among cases highlighted by health chiefs in North Yorkshire is June Smith who used telehealth when she developed problems last year.
Life had become a daily struggle, leaving the pensioner from Dunnington, near York, needing round-the-clock support from relatives and friends.
“I was constantly exhausted, even falling asleep when I was in the middle of doing things. I could hardly walk anywhere and couldn’t even manage a trip to the shops,” she said.
“I was always such an active person and liked to be out a lot so it really affected me. I couldn’t even walk to my car outside without feeling really ill.”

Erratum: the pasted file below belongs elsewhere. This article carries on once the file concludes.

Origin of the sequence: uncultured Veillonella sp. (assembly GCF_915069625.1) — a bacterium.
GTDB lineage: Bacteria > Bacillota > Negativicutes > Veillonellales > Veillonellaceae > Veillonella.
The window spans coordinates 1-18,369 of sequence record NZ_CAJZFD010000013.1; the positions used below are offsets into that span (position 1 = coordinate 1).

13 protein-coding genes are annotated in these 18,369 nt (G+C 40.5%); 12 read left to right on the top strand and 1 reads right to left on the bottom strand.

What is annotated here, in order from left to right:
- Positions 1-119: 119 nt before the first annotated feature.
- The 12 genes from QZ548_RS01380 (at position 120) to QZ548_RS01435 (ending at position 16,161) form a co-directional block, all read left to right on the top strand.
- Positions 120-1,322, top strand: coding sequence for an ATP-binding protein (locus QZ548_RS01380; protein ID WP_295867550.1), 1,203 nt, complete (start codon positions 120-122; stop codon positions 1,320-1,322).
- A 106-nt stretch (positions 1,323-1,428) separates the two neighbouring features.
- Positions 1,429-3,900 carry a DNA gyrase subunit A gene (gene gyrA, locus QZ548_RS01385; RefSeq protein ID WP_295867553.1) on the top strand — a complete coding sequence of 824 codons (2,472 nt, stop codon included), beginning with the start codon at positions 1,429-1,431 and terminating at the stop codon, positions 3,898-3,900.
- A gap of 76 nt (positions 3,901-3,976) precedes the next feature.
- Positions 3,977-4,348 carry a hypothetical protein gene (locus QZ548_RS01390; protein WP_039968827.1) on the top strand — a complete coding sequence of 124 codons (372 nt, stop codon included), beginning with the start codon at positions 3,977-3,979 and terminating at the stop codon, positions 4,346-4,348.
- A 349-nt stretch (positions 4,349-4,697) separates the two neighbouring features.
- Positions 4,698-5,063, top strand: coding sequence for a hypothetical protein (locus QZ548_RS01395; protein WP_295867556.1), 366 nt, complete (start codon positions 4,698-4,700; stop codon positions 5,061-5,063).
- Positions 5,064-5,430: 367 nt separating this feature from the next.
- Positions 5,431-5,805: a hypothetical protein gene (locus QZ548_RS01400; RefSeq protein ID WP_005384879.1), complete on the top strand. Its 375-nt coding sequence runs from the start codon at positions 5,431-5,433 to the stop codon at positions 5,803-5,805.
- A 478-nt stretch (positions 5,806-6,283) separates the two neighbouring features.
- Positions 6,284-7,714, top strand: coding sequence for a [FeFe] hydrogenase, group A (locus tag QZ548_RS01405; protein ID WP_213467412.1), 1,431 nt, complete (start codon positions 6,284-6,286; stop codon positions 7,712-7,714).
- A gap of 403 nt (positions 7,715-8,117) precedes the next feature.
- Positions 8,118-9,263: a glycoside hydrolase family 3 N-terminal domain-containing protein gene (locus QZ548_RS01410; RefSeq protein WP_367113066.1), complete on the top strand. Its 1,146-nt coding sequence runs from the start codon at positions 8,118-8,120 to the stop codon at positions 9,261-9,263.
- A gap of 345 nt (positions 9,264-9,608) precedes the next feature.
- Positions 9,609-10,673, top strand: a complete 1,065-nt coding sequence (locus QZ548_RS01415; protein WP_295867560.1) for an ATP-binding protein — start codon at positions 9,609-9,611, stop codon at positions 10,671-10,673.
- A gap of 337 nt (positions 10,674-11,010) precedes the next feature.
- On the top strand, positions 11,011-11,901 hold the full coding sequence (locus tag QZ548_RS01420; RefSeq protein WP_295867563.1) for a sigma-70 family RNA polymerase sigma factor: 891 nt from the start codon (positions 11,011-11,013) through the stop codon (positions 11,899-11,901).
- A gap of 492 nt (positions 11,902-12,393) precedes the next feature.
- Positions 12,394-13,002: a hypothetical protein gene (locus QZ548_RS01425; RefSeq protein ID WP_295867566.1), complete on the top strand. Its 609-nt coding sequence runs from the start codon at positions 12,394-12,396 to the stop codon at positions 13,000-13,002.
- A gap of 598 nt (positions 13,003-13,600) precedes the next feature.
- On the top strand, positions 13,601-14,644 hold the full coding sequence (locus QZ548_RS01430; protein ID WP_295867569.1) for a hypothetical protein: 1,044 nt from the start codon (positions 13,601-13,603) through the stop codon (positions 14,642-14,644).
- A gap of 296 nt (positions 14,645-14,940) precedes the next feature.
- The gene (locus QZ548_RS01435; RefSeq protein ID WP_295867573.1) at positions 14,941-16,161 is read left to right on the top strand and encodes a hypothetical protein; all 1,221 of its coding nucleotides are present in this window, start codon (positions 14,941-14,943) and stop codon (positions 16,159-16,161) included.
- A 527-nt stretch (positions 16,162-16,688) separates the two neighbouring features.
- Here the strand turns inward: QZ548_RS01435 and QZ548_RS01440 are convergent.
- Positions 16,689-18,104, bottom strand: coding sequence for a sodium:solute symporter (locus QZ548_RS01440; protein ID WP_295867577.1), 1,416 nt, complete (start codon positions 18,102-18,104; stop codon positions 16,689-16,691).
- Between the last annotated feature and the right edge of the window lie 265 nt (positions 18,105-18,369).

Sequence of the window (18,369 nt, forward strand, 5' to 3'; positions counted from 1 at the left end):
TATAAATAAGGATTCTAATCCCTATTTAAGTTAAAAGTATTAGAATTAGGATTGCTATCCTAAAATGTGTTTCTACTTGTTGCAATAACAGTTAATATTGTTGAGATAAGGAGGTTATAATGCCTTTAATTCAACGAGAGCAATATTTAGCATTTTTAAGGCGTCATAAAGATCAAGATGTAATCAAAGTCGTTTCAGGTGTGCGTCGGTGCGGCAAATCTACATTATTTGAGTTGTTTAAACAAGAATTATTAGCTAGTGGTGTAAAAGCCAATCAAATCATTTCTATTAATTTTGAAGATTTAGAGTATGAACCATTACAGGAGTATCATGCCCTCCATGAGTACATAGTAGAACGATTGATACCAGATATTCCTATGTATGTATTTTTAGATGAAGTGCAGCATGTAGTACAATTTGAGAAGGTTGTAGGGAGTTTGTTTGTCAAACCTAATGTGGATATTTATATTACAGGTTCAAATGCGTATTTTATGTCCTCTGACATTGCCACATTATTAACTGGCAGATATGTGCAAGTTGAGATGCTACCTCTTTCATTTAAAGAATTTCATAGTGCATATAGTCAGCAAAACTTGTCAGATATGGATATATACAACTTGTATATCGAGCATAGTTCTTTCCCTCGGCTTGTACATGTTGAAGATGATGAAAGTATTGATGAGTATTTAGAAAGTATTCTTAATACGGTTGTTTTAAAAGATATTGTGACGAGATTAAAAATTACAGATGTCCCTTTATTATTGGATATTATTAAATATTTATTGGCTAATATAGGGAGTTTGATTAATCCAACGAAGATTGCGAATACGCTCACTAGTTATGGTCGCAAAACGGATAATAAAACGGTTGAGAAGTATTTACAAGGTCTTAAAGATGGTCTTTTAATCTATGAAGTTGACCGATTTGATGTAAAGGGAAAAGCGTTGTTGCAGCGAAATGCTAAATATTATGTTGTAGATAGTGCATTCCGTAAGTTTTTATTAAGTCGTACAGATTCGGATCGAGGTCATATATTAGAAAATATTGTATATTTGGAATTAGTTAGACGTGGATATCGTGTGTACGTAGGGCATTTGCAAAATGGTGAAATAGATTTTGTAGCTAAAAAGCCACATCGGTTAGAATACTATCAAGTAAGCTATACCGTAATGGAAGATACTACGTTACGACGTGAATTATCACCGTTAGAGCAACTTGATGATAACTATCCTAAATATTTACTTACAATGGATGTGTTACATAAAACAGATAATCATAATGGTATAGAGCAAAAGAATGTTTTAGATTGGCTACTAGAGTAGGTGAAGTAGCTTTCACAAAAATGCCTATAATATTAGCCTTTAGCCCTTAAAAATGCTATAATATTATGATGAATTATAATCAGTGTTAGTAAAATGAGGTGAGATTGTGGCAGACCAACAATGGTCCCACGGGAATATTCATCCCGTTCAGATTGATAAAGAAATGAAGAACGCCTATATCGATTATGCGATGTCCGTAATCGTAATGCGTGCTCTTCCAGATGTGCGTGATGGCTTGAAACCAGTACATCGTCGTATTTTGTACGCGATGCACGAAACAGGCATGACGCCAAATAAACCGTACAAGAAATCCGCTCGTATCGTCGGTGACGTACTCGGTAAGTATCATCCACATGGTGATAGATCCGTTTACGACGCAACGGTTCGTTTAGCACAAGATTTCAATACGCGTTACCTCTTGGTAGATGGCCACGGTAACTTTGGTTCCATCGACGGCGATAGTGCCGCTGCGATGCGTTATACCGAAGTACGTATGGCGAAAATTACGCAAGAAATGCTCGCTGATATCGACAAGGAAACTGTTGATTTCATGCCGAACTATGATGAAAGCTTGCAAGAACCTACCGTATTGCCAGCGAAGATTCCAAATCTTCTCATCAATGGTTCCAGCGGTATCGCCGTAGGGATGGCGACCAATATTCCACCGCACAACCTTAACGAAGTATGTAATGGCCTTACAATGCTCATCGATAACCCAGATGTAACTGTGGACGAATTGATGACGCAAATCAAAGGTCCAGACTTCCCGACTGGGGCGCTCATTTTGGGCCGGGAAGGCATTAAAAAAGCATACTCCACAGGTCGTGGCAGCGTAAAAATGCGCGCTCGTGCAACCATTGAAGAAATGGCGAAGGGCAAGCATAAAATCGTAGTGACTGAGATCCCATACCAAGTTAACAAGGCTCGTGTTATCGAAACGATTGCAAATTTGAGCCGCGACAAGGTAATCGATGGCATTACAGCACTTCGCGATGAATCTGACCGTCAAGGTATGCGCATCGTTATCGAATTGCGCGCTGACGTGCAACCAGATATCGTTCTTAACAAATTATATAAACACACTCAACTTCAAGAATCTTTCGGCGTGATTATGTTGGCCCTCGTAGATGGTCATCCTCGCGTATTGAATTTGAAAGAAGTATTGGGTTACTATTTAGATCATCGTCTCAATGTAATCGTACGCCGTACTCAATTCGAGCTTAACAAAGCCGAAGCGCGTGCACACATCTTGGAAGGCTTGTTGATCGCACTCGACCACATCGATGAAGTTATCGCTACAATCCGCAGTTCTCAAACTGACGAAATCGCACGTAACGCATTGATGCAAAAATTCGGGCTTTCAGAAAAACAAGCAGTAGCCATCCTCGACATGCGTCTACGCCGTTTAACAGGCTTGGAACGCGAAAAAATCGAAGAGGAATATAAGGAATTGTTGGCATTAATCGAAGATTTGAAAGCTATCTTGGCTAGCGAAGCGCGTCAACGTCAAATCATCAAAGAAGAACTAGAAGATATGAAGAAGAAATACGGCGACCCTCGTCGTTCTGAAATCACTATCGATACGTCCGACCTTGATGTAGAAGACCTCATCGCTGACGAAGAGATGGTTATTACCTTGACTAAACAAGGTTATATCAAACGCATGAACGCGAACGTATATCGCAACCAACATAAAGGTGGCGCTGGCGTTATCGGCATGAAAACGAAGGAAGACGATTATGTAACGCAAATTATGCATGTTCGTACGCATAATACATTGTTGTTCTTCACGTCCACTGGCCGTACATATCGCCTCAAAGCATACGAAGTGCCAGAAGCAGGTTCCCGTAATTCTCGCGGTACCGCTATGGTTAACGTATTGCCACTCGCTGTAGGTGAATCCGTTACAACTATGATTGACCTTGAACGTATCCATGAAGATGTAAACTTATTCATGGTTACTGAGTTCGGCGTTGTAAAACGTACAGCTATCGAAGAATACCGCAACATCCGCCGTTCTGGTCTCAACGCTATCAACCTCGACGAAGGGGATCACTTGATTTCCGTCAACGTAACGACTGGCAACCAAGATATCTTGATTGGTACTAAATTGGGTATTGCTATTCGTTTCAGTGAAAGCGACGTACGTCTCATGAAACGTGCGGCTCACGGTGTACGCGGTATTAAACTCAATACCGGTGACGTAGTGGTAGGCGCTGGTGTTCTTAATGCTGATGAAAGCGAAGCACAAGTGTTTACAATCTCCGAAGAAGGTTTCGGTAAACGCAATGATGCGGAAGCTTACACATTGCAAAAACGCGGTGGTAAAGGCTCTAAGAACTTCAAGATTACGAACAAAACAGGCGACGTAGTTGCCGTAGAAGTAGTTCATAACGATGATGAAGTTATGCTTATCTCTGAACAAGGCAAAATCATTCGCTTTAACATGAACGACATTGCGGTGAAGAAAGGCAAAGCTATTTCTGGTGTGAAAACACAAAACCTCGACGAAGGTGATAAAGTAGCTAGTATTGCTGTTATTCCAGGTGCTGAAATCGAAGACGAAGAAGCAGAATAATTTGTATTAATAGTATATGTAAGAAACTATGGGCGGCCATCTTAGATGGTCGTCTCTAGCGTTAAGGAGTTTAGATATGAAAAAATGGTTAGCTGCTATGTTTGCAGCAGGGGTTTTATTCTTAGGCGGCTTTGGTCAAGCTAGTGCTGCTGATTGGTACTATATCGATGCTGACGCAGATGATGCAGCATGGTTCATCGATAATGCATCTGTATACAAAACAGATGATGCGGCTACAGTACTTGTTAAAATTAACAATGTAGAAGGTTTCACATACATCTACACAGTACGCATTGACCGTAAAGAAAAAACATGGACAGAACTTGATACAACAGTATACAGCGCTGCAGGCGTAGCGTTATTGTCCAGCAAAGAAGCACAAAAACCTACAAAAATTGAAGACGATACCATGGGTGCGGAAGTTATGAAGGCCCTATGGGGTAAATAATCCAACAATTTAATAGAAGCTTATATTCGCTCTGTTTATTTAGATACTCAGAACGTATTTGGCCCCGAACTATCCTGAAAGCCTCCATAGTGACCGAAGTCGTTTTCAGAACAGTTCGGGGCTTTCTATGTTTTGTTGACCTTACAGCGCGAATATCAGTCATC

She was diagnosed with heart failure and offered telehealth to monitor her vital signs from home. Information about her blood oxygen levels, blood pressure and weight were sent electronically to a monitoring centre where any abnormal readings could be flagged up. After using telehealth for just a couple of weeks I began to better understand my condition and what activities I could and couldn’t do,” she said.
After three months of using the technology, her condition had improved so much she no longer needed it. “It helped me in so many ways, most of all with getting my independence back. I don’t know where I’d be today without it,” she added.